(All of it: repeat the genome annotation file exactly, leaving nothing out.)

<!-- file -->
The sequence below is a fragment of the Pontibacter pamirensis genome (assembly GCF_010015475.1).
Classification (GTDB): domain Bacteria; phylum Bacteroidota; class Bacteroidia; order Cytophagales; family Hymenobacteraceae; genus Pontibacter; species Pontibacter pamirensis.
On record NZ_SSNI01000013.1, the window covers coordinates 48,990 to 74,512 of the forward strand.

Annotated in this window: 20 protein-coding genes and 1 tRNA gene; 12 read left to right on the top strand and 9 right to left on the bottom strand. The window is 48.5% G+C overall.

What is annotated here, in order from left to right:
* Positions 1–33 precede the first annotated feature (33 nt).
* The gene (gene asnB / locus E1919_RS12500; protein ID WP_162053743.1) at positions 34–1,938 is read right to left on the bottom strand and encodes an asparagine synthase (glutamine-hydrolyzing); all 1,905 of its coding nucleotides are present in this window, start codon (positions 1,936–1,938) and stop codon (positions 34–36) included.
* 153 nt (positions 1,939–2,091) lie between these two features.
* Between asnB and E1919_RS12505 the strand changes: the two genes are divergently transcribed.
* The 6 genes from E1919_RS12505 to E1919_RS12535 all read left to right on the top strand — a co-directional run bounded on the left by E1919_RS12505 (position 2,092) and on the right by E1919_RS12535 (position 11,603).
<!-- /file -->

The sequence below is a fragment of the Pontibacter pamirensis genome (assembly GCF_010015475.1).
Classification (GTDB): domain Bacteria; phylum Bacteroidota; class Bacteroidia; order Cytophagales; family Hymenobacteraceae; genus Pontibacter; species Pontibacter pamirensis.
On record NZ_SSNI01000013.1, the window covers coordinates 48,990 to 74,512 of the forward strand.

Annotated in this window: 20 protein-coding genes and 1 tRNA gene; 12 read left to right on the top strand and 9 right to left on the bottom strand. The window is 48.5% G+C overall.

What is annotated here, in order from left to right:
* Positions 1–33 precede the first annotated feature (33 nt).
* The gene (gene asnB / locus E1919_RS12500; protein ID WP_162053743.1) at positions 34–1,938 is read right to left on the bottom strand and encodes an asparagine synthase (glutamine-hydrolyzing); all 1,905 of its coding nucleotides are present in this window, start codon (positions 1,936–1,938) and stop codon (positions 34–36) included.
* 153 nt (positions 1,939–2,091) lie between these two features.
* Between asnB and E1919_RS12505 the strand changes: the two genes are divergently transcribed.
* The 6 genes from E1919_RS12505 to E1919_RS12535 all read left to right on the top strand — a co-directional run bounded on the left by E1919_RS12505 (position 2,092) and on the right by E1919_RS12535 (position 11,603).